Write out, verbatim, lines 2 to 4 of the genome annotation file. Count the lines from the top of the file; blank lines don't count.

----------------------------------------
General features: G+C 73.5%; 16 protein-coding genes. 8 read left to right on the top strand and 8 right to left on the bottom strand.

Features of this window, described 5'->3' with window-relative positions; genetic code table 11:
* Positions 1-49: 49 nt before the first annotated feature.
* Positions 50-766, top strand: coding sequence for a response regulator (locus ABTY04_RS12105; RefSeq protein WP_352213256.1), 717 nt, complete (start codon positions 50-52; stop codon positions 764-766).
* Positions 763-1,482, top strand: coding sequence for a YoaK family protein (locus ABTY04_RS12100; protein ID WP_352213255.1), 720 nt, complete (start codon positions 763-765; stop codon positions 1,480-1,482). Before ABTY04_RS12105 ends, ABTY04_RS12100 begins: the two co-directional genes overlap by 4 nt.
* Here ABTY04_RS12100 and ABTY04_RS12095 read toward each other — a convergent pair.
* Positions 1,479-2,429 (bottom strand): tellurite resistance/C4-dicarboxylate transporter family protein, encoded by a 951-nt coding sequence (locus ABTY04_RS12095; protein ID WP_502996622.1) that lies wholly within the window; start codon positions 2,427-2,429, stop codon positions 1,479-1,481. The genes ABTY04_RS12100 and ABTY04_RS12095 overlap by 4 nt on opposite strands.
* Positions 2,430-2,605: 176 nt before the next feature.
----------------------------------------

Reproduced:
Features of this window, described 5'->3' with window-relative positions; genetic code table 11:
* Positions 1-49: 49 nt before the first annotated feature.
* Positions 50-766, top strand: coding sequence for a response regulator (locus ABTY04_RS12105; RefSeq protein WP_352213256.1), 717 nt, complete (start codon positions 50-52; stop codon positions 764-766).